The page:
Belo Horizonte: A Lionel Messi penalty salvaged a 1-1 draw for Argentina against Paraguay as the two-time world champions once again struggled at the Copa America. Messi swept in a 57th-minute spot-kick at Belo Horizonte’s Mineirao Stadium to cancel out a first-half opener from Paraguay’s Richard Sanchez. Argentina also had goalkeeper Franco Armani to thank for a second half penalty save that prevented Paraguay from taking a 2-1 lead in the Group B battle. Also Read – Djokovic heaps praise on ‘very complete’ MedvedevThe draw left Argentina with one point from two games and on the bottom of the table with one game remaining. However with the two best third placed teams advancing to the quarter-finals, Argentina can still reach the last eight with a decisive win over Qatar in their final group game. The South American giants will need to raise their game however to advance any further after another disjointed performance which followed their opening defeat to Colombia on Saturday. Also Read – Mary Kom enters quarterfinals, Saweety Boora bows out of World C’shipsA lacklustre opening saw both sides struggle to generate any sort of attacking momentum, with neither side managing to get a shot on goal until Paraguay striker Derlis Gonzalez’s effort was deflected behind for a corner in the 29th minute. From the ensuing setpiece, centre-half Junior Alonso scooped a half-chance wide as Argentina escaped. That flurry of activity spurred Argentina fleetingly at the other end, with Lautaro Martinez winning a free-kick in a dangerous position on the edge of the area after a foul by Paraguay skipper Gustavo Gomez. Messi however was unable to conjure anything from the free-kick, floating his effort up and over the wall but without the pace to trouble goalkeeper Roberto Fernandez, who gathered comfortably. In the 37th minute however, Paraguay’s more organised performance got its reward. A swift counter-attack saw the ball transferred to Newcastle United’s Miguel Almiron near halfway. The livewire forward turned on the after-burners to roast Roberto Pereya down the left wing before crossing for Sanchez who drove a low finish into the bottom corner of the Argentina net. A rattled Argentina were given a huge let-off moments later when Armani came racing out of his area to shut down Gonzalez. A wild kick brought down the Paraguayan player but Armani somehow escaped a red card and was only cautioned. Argentina coach Lionel Scaloni went for broke at half-time, bolstering his attack with the introduction of Sergio Aguero and the move paid instant dividends. Aguero deftly lost his marker on 51 minutes and pulled back for Martinez, whose shot cannoned off the woodwork. Messi pounced on the rebound but Fernandez blocked with a diving save. The chance appeared to have gone begging but VAR had spotted that Martinez’s shot had in fact struck Ivan Piris’s arm before hitting the bar and Brazilian referee Wilson Sampaio pointed to the spot. Messi stepped up to sweep in the spot-kick and Argentina were level. Yet there was more drama in the 62nd minute when Paraguay’s Gonzalez burst into the box and was clumsily hacked down by Nicolas Otamendi for a clear penalty. Armani, who was fortunate to be on the pitch, dived the right way and parried Gonzalez’s spot-kick wide.
Zelda Perkins gave evidence to a previous committee hearing Credit:PA When asked yesterday whether there was evidence of other stringent agreements, Joeli Brearley, founder of Pregnant Then Screwed, said: “Most of them just allow you to talk to your spouse, your lawyer and your accountant and that is it. He said that it was felt that the change in the law came about in the wake of the Harvey Weinstein #MeToo scandal as it was felt that NDAs were being abuse. He told the committee: “The value of the NDA is to intimidate women into being silent and that I think was the context, that women were being silenced and repeat harassers were continuing to harass.”The committee will continue hearing evidence in the new year. Women are being forced into signing into signing controversial gagging orders which are so strict they ban them from speaking to their doctor about their experiences, MPs have been told. Employees are left feeling that there is no choice but to sign non-disclosure agreements (NDAs) which “intimidate” them into silence after having “horrible” experiences at the hands of their bosses, the Women and Equalities Committee heard as they opened a fresh inquiry into the use of the agreements. It comes in the wake of the scandal surrounding Sir Philip Green’s use of NDAs to silence staff who accused him of sexual and racial discrimination. The Topshop billionaire still has an injunction out against the Telegraph preventing this newspaper printing allegations made against him by five former staff members.Emma Webster, a solicitor specialising in the field, told the hearing that NDAs were used in almost every case where there had been a payout but as they are so shrouded in secrecy it was impossible to know how many existed. The committee originally heard evidence on the use of NDAs last year when Zelda Perkins, who had been forced to sign one by Hollywood mogul Harvey Weinstein, told them that her agreement precluded her from speaking to her therapist or the police. “We would never advise anybody to speak to anybody outside of that as they would risk breaching their NDA and it would just be too terrifying what the consequences of that could be.”Sarah Champion MP said she was “shocked” that people were only able to tell their spouse.Ms Webster, Joint CEO of Your Employment Settlement Service, argued that in most cases the agreements said that you could speak to “professional advisors”, which she would tell clients would include a doctor or therapist. But she agreed that it “probably” needed to be clearer. Ms Brearley said that her campaign group had carried out research in which 260 women responded to their survey to say that they had experienced pregnancy or maternity discrimination and had signed an NDA. Of those 91pc said that they felt “forced to sign that NDA, that they didn’t have any other choice” and 69pc said that signing it had had a “long term impact on their mental health”. Want the best of The Telegraph direct to your email and WhatsApp? Sign up to our free twice-daily Front Page newsletter and new audio briefings. “It is put to them as if it is a choice, it is not a choice. There is no other option, there is nowhere else for them to go,” she told the hearing. “Many of these women are in horrendous, vulnerable states. They have just had a baby, they are trying to get used to motherhood and they are going through this awful experience with their employer. They just want it over.”She said that the “silence, the secrecy, damages women for a really long time” but argued that NDAs should not be abolished as many need the settlement. She added: “They want it in that sense that they want it over”. She said making the tribunal process easier and “less brutal” would help, but added: “We should make it clear that women can talk to their counselor about it… that is the least we can do. “Seamus Dooley, Assistant General Secretary of the National Union of Journalists, argued that they should be abolished in certain cases as “harassment occurs in the dark and the only way we can actually stop it is by shining a light on it”. The committee also heard from Peter Rukin, a partner at Californian law firm Rukin Hyland & Riggin LLP, where NDAs are being outlawed in sexual abuse and harassment cases.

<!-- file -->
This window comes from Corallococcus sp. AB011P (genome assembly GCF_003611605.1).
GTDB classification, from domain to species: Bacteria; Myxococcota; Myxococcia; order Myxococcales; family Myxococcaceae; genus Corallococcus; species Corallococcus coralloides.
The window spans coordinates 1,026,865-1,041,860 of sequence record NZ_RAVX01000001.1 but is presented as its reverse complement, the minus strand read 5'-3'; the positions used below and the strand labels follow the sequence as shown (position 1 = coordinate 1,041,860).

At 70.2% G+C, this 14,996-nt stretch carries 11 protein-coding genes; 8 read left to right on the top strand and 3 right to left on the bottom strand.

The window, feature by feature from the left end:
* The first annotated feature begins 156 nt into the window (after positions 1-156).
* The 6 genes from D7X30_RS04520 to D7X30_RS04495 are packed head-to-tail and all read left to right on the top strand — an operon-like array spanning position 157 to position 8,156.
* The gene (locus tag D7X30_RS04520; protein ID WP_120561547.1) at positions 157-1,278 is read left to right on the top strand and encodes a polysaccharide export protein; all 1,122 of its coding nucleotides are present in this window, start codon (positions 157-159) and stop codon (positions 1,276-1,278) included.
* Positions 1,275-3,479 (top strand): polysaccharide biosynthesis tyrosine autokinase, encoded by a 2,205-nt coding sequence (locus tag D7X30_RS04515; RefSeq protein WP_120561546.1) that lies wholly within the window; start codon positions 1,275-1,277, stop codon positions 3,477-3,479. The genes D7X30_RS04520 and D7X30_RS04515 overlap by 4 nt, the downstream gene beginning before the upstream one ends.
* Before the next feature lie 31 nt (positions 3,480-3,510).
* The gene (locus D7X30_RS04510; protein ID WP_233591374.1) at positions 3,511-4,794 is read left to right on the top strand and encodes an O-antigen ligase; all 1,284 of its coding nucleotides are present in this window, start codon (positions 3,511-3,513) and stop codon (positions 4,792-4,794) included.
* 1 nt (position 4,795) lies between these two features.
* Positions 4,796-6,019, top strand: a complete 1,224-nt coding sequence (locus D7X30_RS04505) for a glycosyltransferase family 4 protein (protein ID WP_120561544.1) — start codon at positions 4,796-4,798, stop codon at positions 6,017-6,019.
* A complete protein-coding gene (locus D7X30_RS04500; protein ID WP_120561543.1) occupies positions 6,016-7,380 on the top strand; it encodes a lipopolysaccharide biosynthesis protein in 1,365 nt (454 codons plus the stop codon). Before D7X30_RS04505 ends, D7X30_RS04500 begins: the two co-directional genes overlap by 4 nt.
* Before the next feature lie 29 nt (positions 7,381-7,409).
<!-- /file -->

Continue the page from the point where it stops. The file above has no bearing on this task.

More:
Headquartered in Mumbai, India, Tata Steel is one of the largest steel producing companies globally, with manufacturing operations in 26 countries and annual crude deliveries of about 28 Mt in 2017. With ambitious plans to expand its steel production at the Jamshedpur plant in Jharkhand and the Kalinganagar plant, located in the state of Odisha, the company was looking for a partner to help their nearby mines keep pace with the fast growing demand. To enable Tata Steel to achieve its goals, Metso has provided its Life Cycle Services solution to two mining sites, Katamati and Khondbond. This has allowed Tata Steel to reduce risks and concentrate on its steel production while Metso will ensure that it’s minesite machinery is always available and producing enough ore to meet the growing demand from the nearby plants.With the growing global steel demand, Tata Steel has to increase production capacity at its Jamshedpur plant from 6.8 to 10 Mt/y, while targeting 8 Mt/y from the Kalinganagar plant. To feed the demand from the plants, iron ore production at nearby Khondbond and Katamati minesites had to be grown significantly. In addition to the vast increase in throughput required, there were also challenges in meeting high safety requirements, community related issues, and meeting its production goals in the most environmentally sound way. Keeping the future requirements in mind, Tata Steel considered options to consolidate all production with a major OEM supplier capable of handling all aspects of production, for the company to concentrate on its core business of producing steel.“Initially, before making this contract for Noamundi (Katamati), we thought that we require a partner who can supply the total package. A partner with good expertise, taking care of the site-specific challenges, particularly safety, connecting with the community and handling the process in an environmentally friendly manner”, stated RP Mali, Chief of Noamundi and Katamati Iron Mine at Tata Steel. Another key technical issue at both the mine sites was the need to produce a different mix of end products as Khondbond site was slated to produce a mixture of lumps and fines, while Katamati’s mandate was changed to produce mainly fines. This would have required setting-up of a second circuit to meet the changing requirements. Another factor complicating the production process was different quality of the feed material used at both sites, with Khondbond being fed primarily with hard ore and the Katamati site having more blue dust and softer ores.In November 2015, the contract was awarded to Metso for two plants of 250 t/h at both sites, and included the operation of the plants, material stacking as well as the final logistics inside the mines area. With the plants now in full production, the results have been strong with good production while delivering on safety which is a key area of interest for Tata.Metso LCS agreements are built on program levels that are designed for different customer needs and are tailored to suit the business and production goals of specific sites. The aim is to maximise equipment uptime, ensure the highest end product quality and secure continuous production for the customer. Accomplishing these aims involves leveraging Metso Field Service technicians, along with ensuring the right wears and spares are used for each job. At the Tata Steel mine sites covered by LCS agreements, the contracts include:Capital equipment such as Metso crushers and screens including nine Nordwheelers (five GP220D, four C106) spread over two mines.Inspections and maintenance planning of all equipment.Computerised Maintenance Management System (CMMS) and inventory planning.Preventive and corrective maintenance.Spare and wear parts supply.Operation of the equipment and throughput optimisation.Logistics of bringing the ore from the mine to crushing plants.Guaranteed production levels and cost under a cost per tonne plan.“Our association with Tata is more than 25 years old. Right from day one we have been working with them as a technology partner. We worked with Tata from the conceptual stage to understand their requirements and re-model our offering to suit their requirements in terms of equipment and systems. Going forward, we have shifted our gears from a technology partner to performance solution provider,” explains Vijay Dhar, Vice President, Minerals Services & Mining Equipment, Metso India.Kamal Pahuja, Vice President, Mining & Aggregates, Metso India added: “When we do that gear shift from a technology provider to solution provider, there is an immense sharing of knowledge which happens. In fact, working together with Tata, we have come to understand each other’s challenges very well and see how we can add value to each other’s functions. A lot of knowledge sharing is happening, and better understanding of each other’s challenges helps us to deliver the performance that is needed.”